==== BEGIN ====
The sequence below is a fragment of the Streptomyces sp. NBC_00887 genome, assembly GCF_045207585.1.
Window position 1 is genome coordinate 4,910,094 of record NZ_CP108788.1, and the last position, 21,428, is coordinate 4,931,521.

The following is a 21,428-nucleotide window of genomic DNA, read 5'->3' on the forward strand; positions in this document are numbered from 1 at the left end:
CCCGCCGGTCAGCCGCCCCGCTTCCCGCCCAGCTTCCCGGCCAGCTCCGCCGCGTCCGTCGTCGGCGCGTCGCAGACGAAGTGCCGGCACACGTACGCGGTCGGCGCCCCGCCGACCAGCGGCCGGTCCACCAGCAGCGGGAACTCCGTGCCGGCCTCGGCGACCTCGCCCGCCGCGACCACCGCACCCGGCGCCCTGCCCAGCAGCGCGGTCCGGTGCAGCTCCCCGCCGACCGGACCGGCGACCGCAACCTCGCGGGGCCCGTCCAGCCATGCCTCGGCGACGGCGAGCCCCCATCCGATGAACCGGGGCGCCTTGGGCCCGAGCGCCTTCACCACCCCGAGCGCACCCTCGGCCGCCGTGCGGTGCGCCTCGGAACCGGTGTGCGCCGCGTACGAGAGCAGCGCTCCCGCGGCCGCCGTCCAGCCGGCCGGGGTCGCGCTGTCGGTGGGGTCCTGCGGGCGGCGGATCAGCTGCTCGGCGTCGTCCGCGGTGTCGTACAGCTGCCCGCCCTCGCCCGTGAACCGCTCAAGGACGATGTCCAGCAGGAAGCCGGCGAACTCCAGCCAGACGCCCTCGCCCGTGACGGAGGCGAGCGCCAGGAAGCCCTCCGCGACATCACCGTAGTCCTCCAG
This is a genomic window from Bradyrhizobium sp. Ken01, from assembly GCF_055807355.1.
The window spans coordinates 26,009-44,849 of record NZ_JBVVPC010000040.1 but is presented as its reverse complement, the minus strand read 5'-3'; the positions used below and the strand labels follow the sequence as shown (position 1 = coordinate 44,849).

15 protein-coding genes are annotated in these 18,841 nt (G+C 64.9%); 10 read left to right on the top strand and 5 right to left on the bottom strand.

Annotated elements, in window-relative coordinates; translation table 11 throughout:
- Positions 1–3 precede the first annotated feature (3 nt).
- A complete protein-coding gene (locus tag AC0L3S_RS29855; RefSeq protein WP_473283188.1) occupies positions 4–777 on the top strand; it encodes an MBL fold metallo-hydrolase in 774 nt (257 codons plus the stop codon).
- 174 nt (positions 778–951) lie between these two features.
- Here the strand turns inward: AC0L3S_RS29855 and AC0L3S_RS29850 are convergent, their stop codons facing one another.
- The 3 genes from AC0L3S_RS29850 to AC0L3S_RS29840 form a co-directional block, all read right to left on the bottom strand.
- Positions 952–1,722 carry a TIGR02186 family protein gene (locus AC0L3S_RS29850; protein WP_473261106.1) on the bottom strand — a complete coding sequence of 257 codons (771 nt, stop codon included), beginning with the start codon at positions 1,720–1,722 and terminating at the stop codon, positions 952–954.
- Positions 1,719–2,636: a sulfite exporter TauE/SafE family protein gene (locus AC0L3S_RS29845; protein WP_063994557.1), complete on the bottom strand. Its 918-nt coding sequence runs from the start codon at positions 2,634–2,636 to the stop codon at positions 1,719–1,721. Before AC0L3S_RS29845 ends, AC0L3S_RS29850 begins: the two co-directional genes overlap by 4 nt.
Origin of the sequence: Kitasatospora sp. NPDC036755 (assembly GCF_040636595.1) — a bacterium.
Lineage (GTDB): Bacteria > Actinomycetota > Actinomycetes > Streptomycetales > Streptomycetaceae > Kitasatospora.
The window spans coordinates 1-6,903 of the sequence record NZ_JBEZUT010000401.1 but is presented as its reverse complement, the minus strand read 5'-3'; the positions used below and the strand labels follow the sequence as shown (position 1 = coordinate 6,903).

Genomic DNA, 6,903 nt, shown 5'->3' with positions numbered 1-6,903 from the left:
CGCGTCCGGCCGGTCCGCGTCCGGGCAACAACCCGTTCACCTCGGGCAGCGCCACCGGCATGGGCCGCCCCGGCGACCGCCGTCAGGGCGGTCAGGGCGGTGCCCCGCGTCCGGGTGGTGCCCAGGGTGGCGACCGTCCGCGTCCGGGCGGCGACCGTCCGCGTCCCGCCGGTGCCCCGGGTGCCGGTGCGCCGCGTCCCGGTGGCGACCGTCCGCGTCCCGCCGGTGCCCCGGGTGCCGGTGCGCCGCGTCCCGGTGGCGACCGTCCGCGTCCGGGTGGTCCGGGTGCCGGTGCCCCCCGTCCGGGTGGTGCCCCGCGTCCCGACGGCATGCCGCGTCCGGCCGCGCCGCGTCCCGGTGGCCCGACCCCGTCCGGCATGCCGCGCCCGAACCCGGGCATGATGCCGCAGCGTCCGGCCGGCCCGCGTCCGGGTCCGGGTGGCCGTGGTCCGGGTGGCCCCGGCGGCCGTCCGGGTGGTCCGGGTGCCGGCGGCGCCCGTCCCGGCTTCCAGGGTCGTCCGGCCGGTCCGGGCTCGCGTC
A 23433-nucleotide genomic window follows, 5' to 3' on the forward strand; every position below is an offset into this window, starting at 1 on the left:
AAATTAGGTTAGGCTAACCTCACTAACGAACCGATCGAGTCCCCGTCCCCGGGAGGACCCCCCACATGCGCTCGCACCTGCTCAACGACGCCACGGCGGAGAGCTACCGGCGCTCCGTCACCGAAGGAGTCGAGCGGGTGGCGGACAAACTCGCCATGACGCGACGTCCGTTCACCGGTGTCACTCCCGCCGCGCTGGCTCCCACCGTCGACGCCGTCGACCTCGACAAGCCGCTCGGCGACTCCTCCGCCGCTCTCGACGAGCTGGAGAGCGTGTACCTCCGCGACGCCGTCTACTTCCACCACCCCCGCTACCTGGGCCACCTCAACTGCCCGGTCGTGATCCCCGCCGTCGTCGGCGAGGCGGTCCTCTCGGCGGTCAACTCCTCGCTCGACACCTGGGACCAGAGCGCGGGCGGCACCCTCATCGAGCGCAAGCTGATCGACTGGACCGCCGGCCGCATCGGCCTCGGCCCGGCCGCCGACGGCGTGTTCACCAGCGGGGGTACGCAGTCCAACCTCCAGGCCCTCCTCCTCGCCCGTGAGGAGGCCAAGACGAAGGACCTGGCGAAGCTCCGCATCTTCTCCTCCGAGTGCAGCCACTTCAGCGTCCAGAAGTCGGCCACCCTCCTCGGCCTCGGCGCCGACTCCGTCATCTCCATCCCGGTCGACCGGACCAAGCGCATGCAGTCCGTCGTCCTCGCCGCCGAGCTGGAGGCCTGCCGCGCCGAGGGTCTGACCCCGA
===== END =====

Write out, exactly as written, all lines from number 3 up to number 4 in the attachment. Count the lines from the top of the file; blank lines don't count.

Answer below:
The following is a 21,428-nucleotide window of genomic DNA, read 5'->3' on the forward strand; positions in this document are numbered from 1 at the left end:
CCCGCCGGTCAGCCGCCCCGCTTCCCGCCCAGCTTCCCGGCCAGCTCCGCCGCGTCCGTCGTCGGCGCGTCGCAGACGAAGTGCCGGCACACGTACGCGGTCGGCGCCCCGCCGACCAGCGGCCGGTCCACCAGCAGCGGGAACTCCGTGCCGGCCTCGGCGACCTCGCCCGCCGCGACCACCGCACCCGGCGCCCTGCCCAGCAGCGCGGTCCGGTGCAGCTCCCCGCCGACCGGACCGGCGACCGCAACCTCGCGGGGCCCGTCCAGCCATGCCTCGGCGACGGCGAGCCCCCATCCGATGAACCGGGGCGCCTTGGGCCCGAGCGCCTTCACCACCCCGAGCGCACCCTCGGCCGCCGTGCGGTGCGCCTCGGAACCGGTGTGCGCCGCGTACGAGAGCAGCGCTCCCGCGGCCGCCGTCCAGCCGGCCGGGGTCGCGCTGTCGGTGGGGTCCTGCGGGCGGCGGATCAGCTGCTCGGCGTCGTCCGCGGTGTCGTACAGCTGCCCGCCCTCGCCCGTGAACCGCTCAAGGACGATGTCCAGCAGGAAGCCGGCGAACTCCAGCCAGACGCCCTCGCCCGTGACGGAGGCGAGCGCCAGGAAGCCCTCCGCGACATCACCGTAGTCCTCCAG